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Selfish Reasons to Have More Kids: Why Being a Great Parent is Less Work and More Fun Than You Think Hardcover – April 12, 2011
The Amazon Book Review
Author interviews, book reviews, editors picks, and more. Read it now
“In a nutshell, Caplan believes that parents put too much pressure on themselves to raise perfect children, when there is very little evidence that hyper-parenting does much good and plenty of evidence that it does harm by stressing parents out. . . . [M]ost kids just need a calm house with parents who love them, he says. Deep down, most of us know that. And once you release yourself from the drudgery of perfect parenting, your kids will relax and probably flourish, too.”
“This is one of the best books on parenting, ever. It will bring life into the world, knowledge to your mind, and joy into your heart.”
“A lively, witty, thoroughly engrossing book. Bryan Caplan looks at parenting from the viewpoint of an economist, as well as a father. His conclusions may surprise you but he has the data to back them up.”
“I loved this book. Selfish Reasons to Have More Kids should be required reading for parents—as it will be for my children, who are now having their own kids and getting caught up in the more-work, less-fun traps of parenting covered here. And as a geneticist, I can report that Bryan Caplan has the facts right. Even better, he interprets those facts in a way that will change our view of parenting.”
“Provocative, fascinating, and utterly original, Bryan Caplan’s book overturns the conventional wisdom about why parenting matters.”
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"According to time diaries, modern parents spend an incredible amount of time taking care of their kids. As expected, dads do a lot more than they used to. Since 1965, when the average dad did only three hours of child care per week, we've more than doubled our efforts. Given how little dads used to do, though, doubling wasn't hard. What's amazing is the change in the typical mother's workload: Today's mom spends more time taking care of children than she did in the heydey of the stay-at-home mom [13 hours/week vs 10]."
The major argument of the book, backed up by many twin and adoption studies, is that parenting matters much less than we think- at least as far as children's long-term outcomes are concerned. A lot of kids' outcomes seem to be determined by factors outside parents' control; the biggest way parents do influence their kids long-term outcomes is through genetics. Adopted kids generally end up with education, income, IQ, and many other outcomes being much more similar to their biological parents than their adoptive parents.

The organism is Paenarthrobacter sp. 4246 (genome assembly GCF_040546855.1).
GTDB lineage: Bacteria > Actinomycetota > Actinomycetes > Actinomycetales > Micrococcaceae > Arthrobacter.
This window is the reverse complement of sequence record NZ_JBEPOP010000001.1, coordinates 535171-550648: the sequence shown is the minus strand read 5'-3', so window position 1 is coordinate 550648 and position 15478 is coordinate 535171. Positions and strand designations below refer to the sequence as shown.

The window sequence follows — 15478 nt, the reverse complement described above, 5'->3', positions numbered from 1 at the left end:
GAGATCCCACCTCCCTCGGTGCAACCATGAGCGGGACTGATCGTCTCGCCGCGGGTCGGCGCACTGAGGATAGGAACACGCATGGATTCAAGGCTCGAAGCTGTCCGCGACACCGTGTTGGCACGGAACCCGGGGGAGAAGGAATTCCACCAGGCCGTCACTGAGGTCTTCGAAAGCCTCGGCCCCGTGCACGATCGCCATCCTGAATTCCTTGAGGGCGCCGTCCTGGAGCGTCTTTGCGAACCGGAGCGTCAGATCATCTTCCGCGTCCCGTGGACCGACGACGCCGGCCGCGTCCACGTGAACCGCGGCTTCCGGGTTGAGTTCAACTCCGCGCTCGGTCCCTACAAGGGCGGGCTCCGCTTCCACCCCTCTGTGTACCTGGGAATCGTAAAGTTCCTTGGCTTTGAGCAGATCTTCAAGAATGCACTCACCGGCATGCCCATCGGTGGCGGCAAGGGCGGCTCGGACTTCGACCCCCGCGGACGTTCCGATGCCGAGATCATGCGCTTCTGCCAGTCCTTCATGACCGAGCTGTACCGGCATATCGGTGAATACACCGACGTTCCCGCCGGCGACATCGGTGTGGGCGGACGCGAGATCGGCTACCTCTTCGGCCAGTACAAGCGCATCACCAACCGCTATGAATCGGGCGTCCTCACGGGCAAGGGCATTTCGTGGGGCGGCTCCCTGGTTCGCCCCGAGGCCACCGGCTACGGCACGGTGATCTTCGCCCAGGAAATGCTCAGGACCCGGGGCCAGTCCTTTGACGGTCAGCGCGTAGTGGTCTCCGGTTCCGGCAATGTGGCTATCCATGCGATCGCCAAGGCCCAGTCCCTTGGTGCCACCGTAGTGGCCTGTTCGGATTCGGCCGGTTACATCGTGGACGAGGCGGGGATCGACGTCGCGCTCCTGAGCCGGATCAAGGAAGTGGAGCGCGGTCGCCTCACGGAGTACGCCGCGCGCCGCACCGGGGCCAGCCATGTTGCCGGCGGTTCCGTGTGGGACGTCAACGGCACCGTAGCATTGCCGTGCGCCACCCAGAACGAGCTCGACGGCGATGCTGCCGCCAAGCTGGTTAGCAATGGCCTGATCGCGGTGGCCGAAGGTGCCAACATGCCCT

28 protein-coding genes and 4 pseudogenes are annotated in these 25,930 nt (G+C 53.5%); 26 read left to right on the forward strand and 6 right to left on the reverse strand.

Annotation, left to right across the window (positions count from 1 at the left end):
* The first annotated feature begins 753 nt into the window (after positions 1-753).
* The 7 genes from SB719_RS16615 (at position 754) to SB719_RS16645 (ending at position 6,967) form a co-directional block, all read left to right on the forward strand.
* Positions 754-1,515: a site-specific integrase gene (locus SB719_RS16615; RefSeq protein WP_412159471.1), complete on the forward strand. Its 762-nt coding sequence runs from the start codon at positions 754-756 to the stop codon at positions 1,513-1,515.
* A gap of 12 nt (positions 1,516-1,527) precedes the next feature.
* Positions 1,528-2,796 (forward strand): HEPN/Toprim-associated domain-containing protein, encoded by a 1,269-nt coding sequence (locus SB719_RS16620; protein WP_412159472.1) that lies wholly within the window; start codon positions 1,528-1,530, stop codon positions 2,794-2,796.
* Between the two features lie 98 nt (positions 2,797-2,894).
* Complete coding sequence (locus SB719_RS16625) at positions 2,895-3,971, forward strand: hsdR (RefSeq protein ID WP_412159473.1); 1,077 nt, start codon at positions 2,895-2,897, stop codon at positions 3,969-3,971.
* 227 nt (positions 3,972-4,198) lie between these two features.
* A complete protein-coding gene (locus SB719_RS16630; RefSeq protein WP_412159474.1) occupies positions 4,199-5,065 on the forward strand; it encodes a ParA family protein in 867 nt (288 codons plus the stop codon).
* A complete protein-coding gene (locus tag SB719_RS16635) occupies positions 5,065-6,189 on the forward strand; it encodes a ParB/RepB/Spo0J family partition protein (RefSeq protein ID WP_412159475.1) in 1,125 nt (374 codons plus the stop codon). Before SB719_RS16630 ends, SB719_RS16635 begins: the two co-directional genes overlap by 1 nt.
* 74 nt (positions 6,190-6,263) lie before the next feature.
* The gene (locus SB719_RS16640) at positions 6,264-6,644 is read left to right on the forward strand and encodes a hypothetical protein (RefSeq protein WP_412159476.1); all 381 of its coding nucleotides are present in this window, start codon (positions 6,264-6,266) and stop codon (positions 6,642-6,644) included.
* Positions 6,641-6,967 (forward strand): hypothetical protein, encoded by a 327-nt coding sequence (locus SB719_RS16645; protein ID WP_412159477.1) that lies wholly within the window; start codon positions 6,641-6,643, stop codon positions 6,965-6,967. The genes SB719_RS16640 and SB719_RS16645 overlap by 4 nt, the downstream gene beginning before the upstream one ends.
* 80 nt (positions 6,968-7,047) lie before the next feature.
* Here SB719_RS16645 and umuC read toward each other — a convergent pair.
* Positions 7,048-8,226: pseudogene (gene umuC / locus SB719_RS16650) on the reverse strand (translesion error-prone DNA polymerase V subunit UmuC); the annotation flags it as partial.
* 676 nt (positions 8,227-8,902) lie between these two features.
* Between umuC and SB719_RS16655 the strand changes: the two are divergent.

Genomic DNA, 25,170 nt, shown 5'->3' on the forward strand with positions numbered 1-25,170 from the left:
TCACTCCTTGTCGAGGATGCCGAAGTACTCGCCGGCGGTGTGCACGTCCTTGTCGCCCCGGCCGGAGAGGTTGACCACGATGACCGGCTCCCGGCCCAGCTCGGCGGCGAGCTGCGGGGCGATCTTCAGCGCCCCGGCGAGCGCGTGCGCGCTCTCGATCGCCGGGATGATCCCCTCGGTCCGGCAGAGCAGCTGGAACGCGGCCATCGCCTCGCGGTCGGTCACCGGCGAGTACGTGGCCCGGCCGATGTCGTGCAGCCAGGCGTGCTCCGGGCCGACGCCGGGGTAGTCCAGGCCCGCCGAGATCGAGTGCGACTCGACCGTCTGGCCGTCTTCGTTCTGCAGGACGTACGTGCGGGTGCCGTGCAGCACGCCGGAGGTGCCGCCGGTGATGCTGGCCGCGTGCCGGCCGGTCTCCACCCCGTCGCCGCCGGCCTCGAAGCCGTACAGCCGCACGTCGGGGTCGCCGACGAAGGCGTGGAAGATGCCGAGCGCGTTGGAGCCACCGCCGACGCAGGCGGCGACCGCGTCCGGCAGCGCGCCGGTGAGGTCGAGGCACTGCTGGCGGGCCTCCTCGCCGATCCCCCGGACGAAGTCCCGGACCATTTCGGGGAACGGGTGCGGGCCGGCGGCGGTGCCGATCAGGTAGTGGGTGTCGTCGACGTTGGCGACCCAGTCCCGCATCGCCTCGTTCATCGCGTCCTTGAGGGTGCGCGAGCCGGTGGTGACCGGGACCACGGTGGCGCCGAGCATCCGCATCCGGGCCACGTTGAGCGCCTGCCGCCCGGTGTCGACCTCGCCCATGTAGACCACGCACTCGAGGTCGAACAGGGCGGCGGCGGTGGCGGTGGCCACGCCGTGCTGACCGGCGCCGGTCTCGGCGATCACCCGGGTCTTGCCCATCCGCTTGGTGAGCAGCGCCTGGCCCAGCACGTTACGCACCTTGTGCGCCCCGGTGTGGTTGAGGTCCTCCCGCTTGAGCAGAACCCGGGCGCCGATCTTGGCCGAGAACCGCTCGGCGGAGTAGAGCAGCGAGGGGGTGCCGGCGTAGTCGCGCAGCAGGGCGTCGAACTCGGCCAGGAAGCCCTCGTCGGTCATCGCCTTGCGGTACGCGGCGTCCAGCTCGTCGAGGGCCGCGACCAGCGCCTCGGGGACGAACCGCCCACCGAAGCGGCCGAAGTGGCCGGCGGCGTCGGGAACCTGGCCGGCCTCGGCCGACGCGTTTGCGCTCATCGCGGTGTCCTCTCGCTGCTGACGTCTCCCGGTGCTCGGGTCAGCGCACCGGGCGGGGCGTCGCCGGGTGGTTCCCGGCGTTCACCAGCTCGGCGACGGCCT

In turn, Caplan draws two main conclusions from this argument. One, lay off the tiger parenting, since all it accomplishes is to make kids miserable. Two, for those who do want to influence their kids: "The most effective way to get the kind of kids you want is to pick a spouse who has the traits you want your kids to have."
The dialogues are a bit hokey and forced, but the studies on twin and adopted siblings are interesting, and Caplan's conclusions are thought-provoking.
I'm still uncomfortable with the notion of reproductive technology getting to the point where parents can choose their children's attributes a la carte--while I acknowledge potential upsides for society, there's something to be said for playing the hand you're dealt. I'd hate to see a new kind of prejudice emerge between "designer" and "random" kids.
Parenting efforts will have little impact in many areas: Happiness (it has a biological set-point), IQ (adoption gains disappear by adulthood), character (Wow!!), education (museum visits won't help), and more. Nurture matters most in how fondly your kids will remember you. They'll recall the good times and their parents' love and kindness. This is true of children in their 70s and 80s.
Freakonomics put together a terrific podcast on the parenting styles of economists. While agreeing with Caplan, even they couldn't stop themselves from over-scheduling and over-enriching their own children.
Caplan finds many reasons to procreate. Large families are cheaper than ever. Technology makes parenting easier. And money can buy happiness: a part-time nanny, for instance. Furthermore, most parental worry is unnecessary; kids today are 4 times safer than they were in the "idyllic" 1950s.
Caplan's take-away message is apropos an economist: A FREE LUNCH can be had by ending the hyper-parenting. Drop the stuff (piano, ballet) that you and your kids dislike. Instead, enjoy your time together.
The book just barely earns 4 stars. It's a bit dry. And the format is untidy; with headings and sub-headings haphazardly placed. A final thought: If you read Tiger Mother, you MUST read this.
While "Selfish Reasons To Have More Kids" is a book worth reading, it's not a book without flaws. I didn't find Caplan's arguments in support of genetic engineering and cloning to be very convincing. Just because we have the technology to do something doesn't mean we ought to. Caplan fails to consider the possibility that there may be devastating unintended consequences from such technology that we cannot predict.